Robert E. Lee

Cville dog / Public Domain

CHARLOTTESVILLE, Va. (AP) - Two men have been convicted of removing multiple times the tarps that covered Confederate statues to mourn the counterprotester killed during last August's violent white nationalist rally in Virginia.

The Daily Progress reports Brian Roland Lambert and Christopher James Wayne were sentenced to eight months and five months, respectively, on trespassing and vandalism charges related to removing tarps from Charlottesville's statues of Robert E. Lee and Thomas "Stonewall" Jackson.

creative commons

CHARLOTTESVILLE, Va. (AP) - A judge in Virginia has ordered the city of Charlottesville to remove the black shrouds that were installed over two Confederate monuments after a white nationalist rally last summer.

Local news outlets report Charlottesville Circuit Court Judge Richard Moore gave the city 15 days from the time an official order is signed to remove the tarps.

creative commons

RICHMOND, Va. (AP) - Virginia cities would have the authority to remove or alter Confederate monuments under a proposal from a top Democratic state lawmaker.

House Minority Leader David Toscano filed a bill this week that he said aims to clarify what's allowed now under a law designed to protect war memorials.

creative commons

RICHMOND, Va. (AP) - A Virginia city council has rejected a proposal to facilitate the removal of Confederate statues.

The Richmond Times-Dispatch reports the Richmond City Council voted against Councilman Michael Jones' proposal to ask the Virginia General Assembly to grant the city authority to remove the Monument Avenue statues on Monday.

creative commons

CHARLOTTESVILLE, Va. (AP) - A Virginia judge has dismissed charges against nine counterprotesters arrested during a Ku Klux Klan rally in Charlottesville.

The defendants, who appeared in court Monday, were among several people charged with obstructing free passage and failing to heed police commands to disperse.

Two other defendants pleaded guilty to obstruction of justice and were ordered to perform 40 hours of community service. Three others had their cases continued.

twitter

RICHMOND, Va. (AP) - The nation's first elected black governor says improving education is more important than spending tax money to remove Confederate monuments.

Former Virginia Gov. Douglas Wilder said during an interview on C-SPAN Thursday his election in 1989 showed how Virginia had changed. He said the violent white nationalist rally in Charlottesville in August does not represent the city or the state.

Cville dog / Public Domain

CHARLOTTESVILLE, Va. (AP) - Officials in Charlottesville, Virginia, are trying to stop people from ripping down tarps that cover statues of Confederate generals.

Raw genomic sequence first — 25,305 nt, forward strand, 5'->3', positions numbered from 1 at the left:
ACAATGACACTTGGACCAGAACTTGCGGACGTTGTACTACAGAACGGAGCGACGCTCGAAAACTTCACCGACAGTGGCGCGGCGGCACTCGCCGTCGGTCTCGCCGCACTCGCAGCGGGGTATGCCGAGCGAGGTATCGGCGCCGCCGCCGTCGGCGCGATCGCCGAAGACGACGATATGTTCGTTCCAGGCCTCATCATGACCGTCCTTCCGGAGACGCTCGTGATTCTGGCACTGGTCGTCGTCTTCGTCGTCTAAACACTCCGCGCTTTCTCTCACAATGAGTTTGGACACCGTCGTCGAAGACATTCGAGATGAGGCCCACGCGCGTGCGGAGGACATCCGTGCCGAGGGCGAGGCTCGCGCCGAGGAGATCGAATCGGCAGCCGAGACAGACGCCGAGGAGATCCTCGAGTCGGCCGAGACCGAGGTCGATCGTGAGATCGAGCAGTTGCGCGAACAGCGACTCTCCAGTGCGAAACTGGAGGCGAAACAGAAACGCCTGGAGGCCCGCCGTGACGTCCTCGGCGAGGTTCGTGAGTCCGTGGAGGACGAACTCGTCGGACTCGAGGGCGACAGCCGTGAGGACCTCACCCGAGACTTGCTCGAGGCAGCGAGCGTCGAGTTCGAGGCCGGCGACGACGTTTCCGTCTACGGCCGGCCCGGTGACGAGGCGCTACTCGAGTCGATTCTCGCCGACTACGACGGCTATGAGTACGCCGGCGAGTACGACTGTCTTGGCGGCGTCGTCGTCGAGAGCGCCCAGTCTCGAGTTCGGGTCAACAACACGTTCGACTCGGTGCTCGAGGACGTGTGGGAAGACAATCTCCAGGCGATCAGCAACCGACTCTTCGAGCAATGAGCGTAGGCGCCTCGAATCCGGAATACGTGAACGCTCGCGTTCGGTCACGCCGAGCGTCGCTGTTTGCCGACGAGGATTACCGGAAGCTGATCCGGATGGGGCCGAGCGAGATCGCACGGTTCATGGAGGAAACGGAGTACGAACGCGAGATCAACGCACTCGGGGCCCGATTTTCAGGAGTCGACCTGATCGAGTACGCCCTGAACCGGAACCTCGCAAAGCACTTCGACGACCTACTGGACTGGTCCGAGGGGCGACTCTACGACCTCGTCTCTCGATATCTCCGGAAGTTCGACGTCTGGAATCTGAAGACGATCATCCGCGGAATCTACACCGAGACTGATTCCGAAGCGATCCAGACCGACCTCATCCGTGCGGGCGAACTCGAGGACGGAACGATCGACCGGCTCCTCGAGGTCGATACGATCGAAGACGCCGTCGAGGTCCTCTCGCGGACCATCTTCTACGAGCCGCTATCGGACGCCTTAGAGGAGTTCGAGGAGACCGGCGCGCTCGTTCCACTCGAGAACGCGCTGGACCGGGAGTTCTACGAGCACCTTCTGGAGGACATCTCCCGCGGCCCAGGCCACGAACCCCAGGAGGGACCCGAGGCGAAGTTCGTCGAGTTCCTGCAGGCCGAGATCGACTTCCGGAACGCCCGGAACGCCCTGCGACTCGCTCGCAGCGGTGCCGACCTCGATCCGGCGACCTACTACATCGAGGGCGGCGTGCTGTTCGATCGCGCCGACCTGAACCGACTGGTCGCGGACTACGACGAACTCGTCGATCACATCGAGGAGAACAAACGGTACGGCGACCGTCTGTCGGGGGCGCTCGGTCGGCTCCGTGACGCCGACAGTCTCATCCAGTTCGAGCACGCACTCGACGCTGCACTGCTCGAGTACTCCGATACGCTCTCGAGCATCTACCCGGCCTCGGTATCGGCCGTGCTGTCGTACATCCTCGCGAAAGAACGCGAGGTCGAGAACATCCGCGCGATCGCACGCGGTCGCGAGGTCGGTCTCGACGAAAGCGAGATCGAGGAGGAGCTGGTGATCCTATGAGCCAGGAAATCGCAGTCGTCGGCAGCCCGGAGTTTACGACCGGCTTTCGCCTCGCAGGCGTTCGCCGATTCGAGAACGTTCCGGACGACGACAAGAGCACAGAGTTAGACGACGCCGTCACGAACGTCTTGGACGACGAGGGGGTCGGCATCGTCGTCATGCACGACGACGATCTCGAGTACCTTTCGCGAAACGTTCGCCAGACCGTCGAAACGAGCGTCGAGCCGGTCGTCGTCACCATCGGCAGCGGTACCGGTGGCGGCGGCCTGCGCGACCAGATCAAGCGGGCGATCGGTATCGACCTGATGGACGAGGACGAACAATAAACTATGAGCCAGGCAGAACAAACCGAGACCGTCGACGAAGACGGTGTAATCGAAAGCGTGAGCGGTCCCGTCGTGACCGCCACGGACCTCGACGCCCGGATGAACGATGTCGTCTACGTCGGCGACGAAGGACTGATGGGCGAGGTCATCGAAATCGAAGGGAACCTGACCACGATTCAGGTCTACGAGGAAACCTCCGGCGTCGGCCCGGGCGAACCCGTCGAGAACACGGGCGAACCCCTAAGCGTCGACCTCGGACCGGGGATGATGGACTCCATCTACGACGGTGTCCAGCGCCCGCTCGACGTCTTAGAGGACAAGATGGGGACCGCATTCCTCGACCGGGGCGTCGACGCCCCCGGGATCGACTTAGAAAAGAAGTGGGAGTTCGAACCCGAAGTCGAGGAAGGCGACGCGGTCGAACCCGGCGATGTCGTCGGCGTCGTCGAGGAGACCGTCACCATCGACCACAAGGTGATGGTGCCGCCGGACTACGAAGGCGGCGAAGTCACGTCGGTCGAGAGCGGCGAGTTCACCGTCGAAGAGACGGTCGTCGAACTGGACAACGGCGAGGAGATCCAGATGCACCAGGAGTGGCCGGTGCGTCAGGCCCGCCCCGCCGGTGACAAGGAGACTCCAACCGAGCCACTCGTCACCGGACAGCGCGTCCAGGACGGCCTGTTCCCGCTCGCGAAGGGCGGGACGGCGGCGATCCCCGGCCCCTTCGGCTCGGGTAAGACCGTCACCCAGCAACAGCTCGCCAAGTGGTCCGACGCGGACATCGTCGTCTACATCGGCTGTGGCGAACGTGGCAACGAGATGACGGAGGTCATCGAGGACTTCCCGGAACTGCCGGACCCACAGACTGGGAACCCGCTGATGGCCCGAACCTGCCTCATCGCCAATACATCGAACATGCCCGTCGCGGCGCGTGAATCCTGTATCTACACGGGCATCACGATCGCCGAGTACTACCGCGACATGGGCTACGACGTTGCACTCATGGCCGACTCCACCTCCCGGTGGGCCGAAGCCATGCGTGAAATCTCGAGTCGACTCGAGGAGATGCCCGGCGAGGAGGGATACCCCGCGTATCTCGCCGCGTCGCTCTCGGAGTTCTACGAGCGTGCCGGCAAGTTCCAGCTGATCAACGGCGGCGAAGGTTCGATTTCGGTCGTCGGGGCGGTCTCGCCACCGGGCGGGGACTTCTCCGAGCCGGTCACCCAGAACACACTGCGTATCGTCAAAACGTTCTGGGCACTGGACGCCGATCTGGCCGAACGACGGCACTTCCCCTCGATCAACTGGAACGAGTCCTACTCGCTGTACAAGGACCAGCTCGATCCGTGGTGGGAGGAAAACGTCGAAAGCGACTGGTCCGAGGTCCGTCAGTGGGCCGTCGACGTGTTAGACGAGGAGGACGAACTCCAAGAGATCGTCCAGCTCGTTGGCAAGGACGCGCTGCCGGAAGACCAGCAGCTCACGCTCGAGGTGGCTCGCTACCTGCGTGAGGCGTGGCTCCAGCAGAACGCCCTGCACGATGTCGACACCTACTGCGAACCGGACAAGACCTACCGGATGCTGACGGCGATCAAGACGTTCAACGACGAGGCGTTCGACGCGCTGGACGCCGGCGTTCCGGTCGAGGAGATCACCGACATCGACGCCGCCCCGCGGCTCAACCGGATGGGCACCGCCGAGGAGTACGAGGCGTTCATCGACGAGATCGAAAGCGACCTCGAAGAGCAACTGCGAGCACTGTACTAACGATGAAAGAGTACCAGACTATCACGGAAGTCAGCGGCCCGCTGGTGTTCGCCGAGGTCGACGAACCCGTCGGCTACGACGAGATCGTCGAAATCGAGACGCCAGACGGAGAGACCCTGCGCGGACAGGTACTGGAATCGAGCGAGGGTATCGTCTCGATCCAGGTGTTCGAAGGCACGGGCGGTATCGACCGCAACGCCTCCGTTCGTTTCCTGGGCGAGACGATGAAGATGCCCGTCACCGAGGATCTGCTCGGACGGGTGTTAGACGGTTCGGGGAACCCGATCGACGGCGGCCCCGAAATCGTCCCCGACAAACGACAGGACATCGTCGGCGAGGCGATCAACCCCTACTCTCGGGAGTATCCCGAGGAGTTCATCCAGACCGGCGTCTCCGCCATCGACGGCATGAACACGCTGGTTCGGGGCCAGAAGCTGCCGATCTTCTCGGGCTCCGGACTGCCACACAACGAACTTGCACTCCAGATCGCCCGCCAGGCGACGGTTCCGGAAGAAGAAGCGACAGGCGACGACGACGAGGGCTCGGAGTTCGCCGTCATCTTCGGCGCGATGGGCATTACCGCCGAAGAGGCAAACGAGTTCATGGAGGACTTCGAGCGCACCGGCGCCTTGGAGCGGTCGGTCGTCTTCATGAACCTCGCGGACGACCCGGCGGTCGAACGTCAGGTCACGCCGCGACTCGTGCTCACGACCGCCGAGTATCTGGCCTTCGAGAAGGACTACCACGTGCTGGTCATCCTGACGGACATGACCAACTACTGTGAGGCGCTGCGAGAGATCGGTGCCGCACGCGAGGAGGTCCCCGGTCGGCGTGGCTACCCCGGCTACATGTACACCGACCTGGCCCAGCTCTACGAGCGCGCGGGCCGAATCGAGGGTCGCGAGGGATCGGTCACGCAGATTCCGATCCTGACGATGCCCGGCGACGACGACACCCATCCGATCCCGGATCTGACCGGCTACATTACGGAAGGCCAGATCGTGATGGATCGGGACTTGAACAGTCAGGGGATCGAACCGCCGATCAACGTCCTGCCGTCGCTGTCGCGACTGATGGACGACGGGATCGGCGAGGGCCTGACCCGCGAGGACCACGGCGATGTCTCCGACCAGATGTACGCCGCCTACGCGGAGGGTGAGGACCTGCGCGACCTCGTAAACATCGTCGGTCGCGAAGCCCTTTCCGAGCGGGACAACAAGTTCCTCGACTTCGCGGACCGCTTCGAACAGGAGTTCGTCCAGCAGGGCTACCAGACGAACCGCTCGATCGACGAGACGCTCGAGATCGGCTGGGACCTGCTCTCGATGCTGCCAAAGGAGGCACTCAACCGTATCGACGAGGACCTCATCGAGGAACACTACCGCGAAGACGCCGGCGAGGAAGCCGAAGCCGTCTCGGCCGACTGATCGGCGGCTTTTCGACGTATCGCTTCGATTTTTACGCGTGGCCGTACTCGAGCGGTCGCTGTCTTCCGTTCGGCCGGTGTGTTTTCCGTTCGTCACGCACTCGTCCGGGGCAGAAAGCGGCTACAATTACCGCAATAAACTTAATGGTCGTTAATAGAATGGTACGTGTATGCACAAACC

The Daily Progress reported Tuesday that the city has placed plastic fencing around the monuments to Robert E. Lee and Thomas "Stonewall" Jackson. The tarps have been ripped down six times.  

The coverings are a gesture of mourning for Heather Heyer. She was killed Aug. 12 when a car plowed into a group of people at a rally in which white nationalists and counterprotesters clashed.

historical portrait

RICHMOND, Va. (AP) - Authorities in Richmond say they will restrict certain weapons and shut down some streets during a weekend demonstration over the city's Confederate monuments.

Mayor Levar Stoney and Police Chief Alfred Durham held a news conference Thursday about the city's preparation for the Saturday event.

A Tennessee-based Confederate heritage group is helping organize a rally near Richmond's massive monument of General Robert E. Lee. Counter-demonstrations are expected, although Durham says police don't know exactly who is coming.

PresidentsUSA.net

CHARLOTTESVILLE, Va. (AP) - A group of people has covered up a statue of Thomas Jefferson in Charlottesville, Virginia.

The Richmond Times-Dispatch reported that the shrouding occurred Tuesday night on the campus of the University of Virginia. The group of about 100 people included students, faculty and community members.

The protesters gathered at the Rotunda, the same place that drew chanting white nationalists with tiki torches one month ago.   

creative commons

CHARLOTTESVILLE, Va. (AP) - A Virginia man is suing the city of Charlottesville, its police chief and the Virginia State Police superintendent over their response to a white nationalist rally that descended into violence.

Nexus Caridades Attorneys Inc. filed a complaint Thursday in federal court on behalf of Robert Sanchez Turner. The complaint says Turner was at the rally Aug. 12 to peacefully protest.

Pages